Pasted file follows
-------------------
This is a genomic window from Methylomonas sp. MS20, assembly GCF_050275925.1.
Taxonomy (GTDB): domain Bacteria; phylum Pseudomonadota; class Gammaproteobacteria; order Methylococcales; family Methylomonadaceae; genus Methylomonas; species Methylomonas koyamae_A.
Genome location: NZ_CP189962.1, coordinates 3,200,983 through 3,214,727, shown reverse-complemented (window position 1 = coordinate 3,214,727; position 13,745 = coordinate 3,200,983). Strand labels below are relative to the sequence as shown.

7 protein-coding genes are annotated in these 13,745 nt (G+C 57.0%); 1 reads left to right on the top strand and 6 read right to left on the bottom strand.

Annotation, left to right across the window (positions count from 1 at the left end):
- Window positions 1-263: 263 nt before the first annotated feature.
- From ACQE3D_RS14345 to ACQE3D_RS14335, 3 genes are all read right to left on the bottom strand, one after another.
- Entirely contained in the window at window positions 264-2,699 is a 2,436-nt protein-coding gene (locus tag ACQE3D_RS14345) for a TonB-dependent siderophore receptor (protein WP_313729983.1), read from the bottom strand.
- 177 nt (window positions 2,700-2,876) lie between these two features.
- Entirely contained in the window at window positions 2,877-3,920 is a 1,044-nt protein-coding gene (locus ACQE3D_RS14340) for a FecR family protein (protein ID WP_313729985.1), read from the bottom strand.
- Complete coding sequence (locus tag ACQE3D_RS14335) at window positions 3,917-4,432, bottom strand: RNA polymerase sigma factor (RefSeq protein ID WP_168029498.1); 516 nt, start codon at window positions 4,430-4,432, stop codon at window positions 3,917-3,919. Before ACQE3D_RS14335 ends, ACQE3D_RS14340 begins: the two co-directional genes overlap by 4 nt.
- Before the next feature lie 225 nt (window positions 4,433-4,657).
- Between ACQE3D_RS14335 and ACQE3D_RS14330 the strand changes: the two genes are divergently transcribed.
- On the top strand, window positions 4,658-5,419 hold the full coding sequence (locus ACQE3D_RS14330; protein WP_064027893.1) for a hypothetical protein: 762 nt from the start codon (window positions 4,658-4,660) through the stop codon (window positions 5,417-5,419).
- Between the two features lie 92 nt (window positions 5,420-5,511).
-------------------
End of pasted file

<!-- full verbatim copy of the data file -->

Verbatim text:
This is a genomic window from Methylomonas sp. MS20, assembly GCF_050275925.1.
Taxonomy (GTDB): domain Bacteria; phylum Pseudomonadota; class Gammaproteobacteria; order Methylococcales; family Methylomonadaceae; genus Methylomonas; species Methylomonas koyamae_A.
Genome location: NZ_CP189962.1, coordinates 3,200,983 through 3,214,727, shown reverse-complemented (window position 1 = coordinate 3,214,727; position 13,745 = coordinate 3,200,983). Strand labels below are relative to the sequence as shown.

7 protein-coding genes are annotated in these 13,745 nt (G+C 57.0%); 1 reads left to right on the top strand and 6 read right to left on the bottom strand.

Annotation, left to right across the window (positions count from 1 at the left end):
- Window positions 1-263: 263 nt before the first annotated feature.
- From ACQE3D_RS14345 to ACQE3D_RS14335, 3 genes are all read right to left on the bottom strand, one after another.
- Entirely contained in the window at window positions 264-2,699 is a 2,436-nt protein-coding gene (locus tag ACQE3D_RS14345) for a TonB-dependent siderophore receptor (protein WP_313729983.1), read from the bottom strand.
- 177 nt (window positions 2,700-2,876) lie between these two features.
- Entirely contained in the window at window positions 2,877-3,920 is a 1,044-nt protein-coding gene (locus ACQE3D_RS14340) for a FecR family protein (protein ID WP_313729985.1), read from the bottom strand.
- Complete coding sequence (locus tag ACQE3D_RS14335) at window positions 3,917-4,432, bottom strand: RNA polymerase sigma factor (RefSeq protein ID WP_168029498.1); 516 nt, start codon at window positions 4,430-4,432, stop codon at window positions 3,917-3,919. Before ACQE3D_RS14335 ends, ACQE3D_RS14340 begins: the two co-directional genes overlap by 4 nt.
- Before the next feature lie 225 nt (window positions 4,433-4,657).
- Between ACQE3D_RS14335 and ACQE3D_RS14330 the strand changes: the two genes are divergently transcribed.
- On the top strand, window positions 4,658-5,419 hold the full coding sequence (locus ACQE3D_RS14330; protein WP_064027893.1) for a hypothetical protein: 762 nt from the start codon (window positions 4,658-4,660) through the stop codon (window positions 5,417-5,419).
- Between the two features lie 92 nt (window positions 5,420-5,511).